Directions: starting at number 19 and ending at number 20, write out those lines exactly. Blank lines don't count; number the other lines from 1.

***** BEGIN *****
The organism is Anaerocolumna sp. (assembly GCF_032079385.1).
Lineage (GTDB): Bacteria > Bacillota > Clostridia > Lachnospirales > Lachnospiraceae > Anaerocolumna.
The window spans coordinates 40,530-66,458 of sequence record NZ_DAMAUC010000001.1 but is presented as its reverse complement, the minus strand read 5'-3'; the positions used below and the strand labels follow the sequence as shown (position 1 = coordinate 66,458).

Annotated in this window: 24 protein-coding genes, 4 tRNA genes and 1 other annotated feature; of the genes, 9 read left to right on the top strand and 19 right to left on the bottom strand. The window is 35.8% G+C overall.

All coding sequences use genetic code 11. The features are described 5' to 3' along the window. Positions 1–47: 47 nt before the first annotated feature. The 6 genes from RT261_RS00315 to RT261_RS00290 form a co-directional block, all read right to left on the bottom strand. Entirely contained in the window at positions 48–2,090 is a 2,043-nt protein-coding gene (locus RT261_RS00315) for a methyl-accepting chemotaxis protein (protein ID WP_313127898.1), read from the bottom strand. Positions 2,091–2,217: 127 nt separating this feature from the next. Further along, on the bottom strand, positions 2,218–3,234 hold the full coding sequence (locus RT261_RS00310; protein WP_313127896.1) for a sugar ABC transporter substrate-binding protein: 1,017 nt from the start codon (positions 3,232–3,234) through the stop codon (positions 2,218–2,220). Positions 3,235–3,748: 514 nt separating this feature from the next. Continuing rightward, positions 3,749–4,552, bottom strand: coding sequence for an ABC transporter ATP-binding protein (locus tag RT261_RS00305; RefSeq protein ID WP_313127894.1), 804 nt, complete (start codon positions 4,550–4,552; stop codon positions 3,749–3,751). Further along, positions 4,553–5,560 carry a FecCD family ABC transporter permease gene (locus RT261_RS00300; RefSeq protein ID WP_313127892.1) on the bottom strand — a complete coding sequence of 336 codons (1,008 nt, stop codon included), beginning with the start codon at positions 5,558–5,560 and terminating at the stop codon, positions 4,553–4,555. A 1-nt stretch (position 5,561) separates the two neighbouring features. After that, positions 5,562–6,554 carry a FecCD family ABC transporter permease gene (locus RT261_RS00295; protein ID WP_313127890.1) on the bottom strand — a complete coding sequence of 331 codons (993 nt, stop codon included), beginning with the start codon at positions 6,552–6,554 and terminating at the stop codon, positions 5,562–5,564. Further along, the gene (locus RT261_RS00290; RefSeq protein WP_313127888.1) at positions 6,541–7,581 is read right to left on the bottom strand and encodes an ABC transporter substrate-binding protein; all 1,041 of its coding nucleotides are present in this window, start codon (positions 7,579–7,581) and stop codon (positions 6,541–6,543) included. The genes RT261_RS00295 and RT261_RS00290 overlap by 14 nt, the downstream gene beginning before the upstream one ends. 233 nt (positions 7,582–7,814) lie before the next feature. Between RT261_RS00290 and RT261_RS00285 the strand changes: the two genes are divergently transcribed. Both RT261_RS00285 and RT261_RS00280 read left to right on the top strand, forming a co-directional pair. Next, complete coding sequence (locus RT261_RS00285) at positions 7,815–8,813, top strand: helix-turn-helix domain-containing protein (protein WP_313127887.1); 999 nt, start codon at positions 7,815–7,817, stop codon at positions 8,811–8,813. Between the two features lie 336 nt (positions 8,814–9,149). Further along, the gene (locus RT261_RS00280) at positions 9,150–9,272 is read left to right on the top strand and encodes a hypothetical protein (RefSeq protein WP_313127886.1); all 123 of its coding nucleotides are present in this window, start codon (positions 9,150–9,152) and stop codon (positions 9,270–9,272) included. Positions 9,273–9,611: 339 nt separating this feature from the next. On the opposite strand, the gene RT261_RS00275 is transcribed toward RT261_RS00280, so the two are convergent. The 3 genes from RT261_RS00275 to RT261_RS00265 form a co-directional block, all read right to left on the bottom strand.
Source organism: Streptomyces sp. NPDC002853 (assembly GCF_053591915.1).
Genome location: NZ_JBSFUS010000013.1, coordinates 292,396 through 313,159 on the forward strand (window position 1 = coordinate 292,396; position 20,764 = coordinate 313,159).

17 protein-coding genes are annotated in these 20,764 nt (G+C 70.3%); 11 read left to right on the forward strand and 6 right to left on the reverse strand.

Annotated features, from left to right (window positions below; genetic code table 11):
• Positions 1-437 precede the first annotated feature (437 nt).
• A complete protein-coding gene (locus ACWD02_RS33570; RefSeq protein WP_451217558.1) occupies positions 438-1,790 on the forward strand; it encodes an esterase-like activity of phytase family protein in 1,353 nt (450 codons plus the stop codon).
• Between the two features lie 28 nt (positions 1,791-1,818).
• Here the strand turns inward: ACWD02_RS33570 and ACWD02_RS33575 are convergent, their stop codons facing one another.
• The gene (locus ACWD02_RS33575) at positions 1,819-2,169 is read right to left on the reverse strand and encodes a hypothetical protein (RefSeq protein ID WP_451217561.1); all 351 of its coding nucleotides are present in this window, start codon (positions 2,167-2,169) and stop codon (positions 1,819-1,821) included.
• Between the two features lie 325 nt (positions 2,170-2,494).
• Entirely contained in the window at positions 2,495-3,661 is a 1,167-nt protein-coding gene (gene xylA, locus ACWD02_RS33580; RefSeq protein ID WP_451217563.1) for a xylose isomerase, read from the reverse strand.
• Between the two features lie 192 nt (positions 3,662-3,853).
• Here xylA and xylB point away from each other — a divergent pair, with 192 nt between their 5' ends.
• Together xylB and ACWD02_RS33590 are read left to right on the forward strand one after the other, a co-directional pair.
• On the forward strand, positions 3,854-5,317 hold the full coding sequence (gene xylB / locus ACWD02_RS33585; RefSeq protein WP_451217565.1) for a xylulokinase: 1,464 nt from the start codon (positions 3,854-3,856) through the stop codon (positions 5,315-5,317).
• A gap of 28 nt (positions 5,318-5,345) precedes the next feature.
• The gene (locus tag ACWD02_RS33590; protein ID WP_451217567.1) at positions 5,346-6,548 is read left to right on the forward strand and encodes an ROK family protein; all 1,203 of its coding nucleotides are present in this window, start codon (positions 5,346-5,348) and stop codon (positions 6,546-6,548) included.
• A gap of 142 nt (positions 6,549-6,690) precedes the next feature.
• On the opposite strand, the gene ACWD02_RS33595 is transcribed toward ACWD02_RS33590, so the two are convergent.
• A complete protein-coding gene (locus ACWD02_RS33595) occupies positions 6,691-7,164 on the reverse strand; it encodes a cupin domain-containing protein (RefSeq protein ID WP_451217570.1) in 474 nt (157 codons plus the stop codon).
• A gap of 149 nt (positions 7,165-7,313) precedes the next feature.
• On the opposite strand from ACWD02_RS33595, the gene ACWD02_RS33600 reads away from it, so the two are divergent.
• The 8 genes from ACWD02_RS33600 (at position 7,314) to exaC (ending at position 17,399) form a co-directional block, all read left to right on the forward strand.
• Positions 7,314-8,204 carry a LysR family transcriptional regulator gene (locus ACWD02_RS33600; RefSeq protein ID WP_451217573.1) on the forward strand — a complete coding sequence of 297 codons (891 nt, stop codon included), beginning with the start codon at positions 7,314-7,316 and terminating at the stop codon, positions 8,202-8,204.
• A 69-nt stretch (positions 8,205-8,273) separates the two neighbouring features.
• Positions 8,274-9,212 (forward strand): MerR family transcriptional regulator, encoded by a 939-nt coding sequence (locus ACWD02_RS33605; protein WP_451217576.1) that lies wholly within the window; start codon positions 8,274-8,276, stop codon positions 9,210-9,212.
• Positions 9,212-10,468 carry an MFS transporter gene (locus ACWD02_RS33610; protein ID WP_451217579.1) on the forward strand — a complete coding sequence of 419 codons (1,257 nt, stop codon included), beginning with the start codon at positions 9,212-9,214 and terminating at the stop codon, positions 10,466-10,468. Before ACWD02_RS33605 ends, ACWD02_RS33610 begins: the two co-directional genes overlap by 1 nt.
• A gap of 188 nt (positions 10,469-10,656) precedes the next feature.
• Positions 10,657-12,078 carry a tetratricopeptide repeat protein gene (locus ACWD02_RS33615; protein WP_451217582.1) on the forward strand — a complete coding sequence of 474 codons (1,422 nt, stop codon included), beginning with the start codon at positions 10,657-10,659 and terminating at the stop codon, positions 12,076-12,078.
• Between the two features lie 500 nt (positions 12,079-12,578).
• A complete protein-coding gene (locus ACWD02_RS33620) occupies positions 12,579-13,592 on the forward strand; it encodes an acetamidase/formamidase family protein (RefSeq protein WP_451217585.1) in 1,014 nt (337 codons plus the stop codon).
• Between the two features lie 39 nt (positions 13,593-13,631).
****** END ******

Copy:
• Together xylB and ACWD02_RS33590 are read left to right on the forward strand one after the other, a co-directional pair.
• On the forward strand, positions 3,854-5,317 hold the full coding sequence (gene xylB / locus ACWD02_RS33585; RefSeq protein WP_451217565.1) for a xylulokinase: 1,464 nt from the start codon (positions 3,854-3,856) through the stop codon (positions 5,315-5,317).